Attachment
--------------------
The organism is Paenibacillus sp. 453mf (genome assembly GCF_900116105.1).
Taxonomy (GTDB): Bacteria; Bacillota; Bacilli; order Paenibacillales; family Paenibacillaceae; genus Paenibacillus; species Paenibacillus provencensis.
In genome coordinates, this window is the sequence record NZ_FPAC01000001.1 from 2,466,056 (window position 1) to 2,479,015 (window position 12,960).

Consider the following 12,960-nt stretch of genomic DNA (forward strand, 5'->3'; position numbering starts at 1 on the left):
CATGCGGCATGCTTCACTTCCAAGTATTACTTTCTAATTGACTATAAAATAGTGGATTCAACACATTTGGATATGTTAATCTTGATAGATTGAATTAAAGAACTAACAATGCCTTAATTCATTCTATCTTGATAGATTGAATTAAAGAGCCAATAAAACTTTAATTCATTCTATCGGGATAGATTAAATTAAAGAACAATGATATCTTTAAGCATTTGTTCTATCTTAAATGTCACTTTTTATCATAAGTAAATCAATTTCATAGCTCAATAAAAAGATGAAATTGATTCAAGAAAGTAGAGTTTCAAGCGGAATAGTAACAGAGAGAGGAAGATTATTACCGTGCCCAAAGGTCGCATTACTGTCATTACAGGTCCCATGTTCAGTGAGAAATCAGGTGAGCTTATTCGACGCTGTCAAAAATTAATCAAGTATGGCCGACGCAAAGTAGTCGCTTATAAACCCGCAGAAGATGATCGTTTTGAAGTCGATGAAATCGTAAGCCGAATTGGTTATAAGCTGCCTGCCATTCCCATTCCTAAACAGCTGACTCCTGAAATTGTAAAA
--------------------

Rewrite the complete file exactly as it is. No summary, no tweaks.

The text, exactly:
The organism is Paenibacillus sp. 453mf (genome assembly GCF_900116105.1).
Taxonomy (GTDB): Bacteria; Bacillota; Bacilli; order Paenibacillales; family Paenibacillaceae; genus Paenibacillus; species Paenibacillus provencensis.
In genome coordinates, this window is the sequence record NZ_FPAC01000001.1 from 2,466,056 (window position 1) to 2,479,015 (window position 12,960).

Consider the following 12,960-nt stretch of genomic DNA (forward strand, 5'->3'; position numbering starts at 1 on the left):
CATGCGGCATGCTTCACTTCCAAGTATTACTTTCTAATTGACTATAAAATAGTGGATTCAACACATTTGGATATGTTAATCTTGATAGATTGAATTAAAGAACTAACAATGCCTTAATTCATTCTATCTTGATAGATTGAATTAAAGAGCCAATAAAACTTTAATTCATTCTATCGGGATAGATTAAATTAAAGAACAATGATATCTTTAAGCATTTGTTCTATCTTAAATGTCACTTTTTATCATAAGTAAATCAATTTCATAGCTCAATAAAAAGATGAAATTGATTCAAGAAAGTAGAGTTTCAAGCGGAATAGTAACAGAGAGAGGAAGATTATTACCGTGCCCAAAGGTCGCATTACTGTCATTACAGGTCCCATGTTCAGTGAGAAATCAGGTGAGCTTATTCGACGCTGTCAAAAATTAATCAAGTATGGCCGACGCAAAGTAGTCGCTTATAAACCCGCAGAAGATGATCGTTTTGAAGTCGATGAAATCGTAAGCCGAATTGGTTATAAGCTGCCTGCCATTCCCATTCCTAAACAGCTGACTCCTGAAATTGTAAAA